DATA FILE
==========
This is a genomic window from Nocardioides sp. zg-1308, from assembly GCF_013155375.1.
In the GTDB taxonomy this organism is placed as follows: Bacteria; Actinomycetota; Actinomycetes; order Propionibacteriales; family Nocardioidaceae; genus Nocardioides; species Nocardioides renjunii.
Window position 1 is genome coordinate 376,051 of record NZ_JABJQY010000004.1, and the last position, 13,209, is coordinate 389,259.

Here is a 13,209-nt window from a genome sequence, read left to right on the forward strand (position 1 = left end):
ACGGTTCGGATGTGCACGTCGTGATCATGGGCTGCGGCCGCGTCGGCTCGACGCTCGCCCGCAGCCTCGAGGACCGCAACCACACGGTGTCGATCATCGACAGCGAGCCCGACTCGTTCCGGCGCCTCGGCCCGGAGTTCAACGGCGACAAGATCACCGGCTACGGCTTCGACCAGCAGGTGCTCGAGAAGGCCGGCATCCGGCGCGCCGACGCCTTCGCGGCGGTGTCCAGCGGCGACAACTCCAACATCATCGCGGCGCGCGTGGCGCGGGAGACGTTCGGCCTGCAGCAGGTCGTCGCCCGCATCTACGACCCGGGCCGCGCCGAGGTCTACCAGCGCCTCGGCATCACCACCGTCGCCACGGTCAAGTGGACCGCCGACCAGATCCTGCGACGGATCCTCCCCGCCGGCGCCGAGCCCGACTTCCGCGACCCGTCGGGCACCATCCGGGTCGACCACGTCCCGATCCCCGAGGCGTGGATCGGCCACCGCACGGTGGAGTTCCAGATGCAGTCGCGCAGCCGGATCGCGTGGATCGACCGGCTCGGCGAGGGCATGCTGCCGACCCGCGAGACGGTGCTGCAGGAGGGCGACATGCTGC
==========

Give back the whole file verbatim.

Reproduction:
This is a genomic window from Nocardioides sp. zg-1308, from assembly GCF_013155375.1.
In the GTDB taxonomy this organism is placed as follows: Bacteria; Actinomycetota; Actinomycetes; order Propionibacteriales; family Nocardioidaceae; genus Nocardioides; species Nocardioides renjunii.
Window position 1 is genome coordinate 376,051 of record NZ_JABJQY010000004.1, and the last position, 13,209, is coordinate 389,259.

Here is a 13,209-nt window from a genome sequence, read left to right on the forward strand (position 1 = left end):
ACGGTTCGGATGTGCACGTCGTGATCATGGGCTGCGGCCGCGTCGGCTCGACGCTCGCCCGCAGCCTCGAGGACCGCAACCACACGGTGTCGATCATCGACAGCGAGCCCGACTCGTTCCGGCGCCTCGGCCCGGAGTTCAACGGCGACAAGATCACCGGCTACGGCTTCGACCAGCAGGTGCTCGAGAAGGCCGGCATCCGGCGCGCCGACGCCTTCGCGGCGGTGTCCAGCGGCGACAACTCCAACATCATCGCGGCGCGCGTGGCGCGGGAGACGTTCGGCCTGCAGCAGGTCGTCGCCCGCATCTACGACCCGGGCCGCGCCGAGGTCTACCAGCGCCTCGGCATCACCACCGTCGCCACGGTCAAGTGGACCGCCGACCAGATCCTGCGACGGATCCTCCCCGCCGGCGCCGAGCCCGACTTCCGCGACCCGTCGGGCACCATCCGGGTCGACCACGTCCCGATCCCCGAGGCGTGGATCGGCCACCGCACGGTGGAGTTCCAGATGCAGTCGCGCAGCCGGATCGCGTGGATCGACCGGCTCGGCGAGGGCATGCTGCCGACCCGCGAGACGGTGCTGCAGGAGGGCGACATGCTGC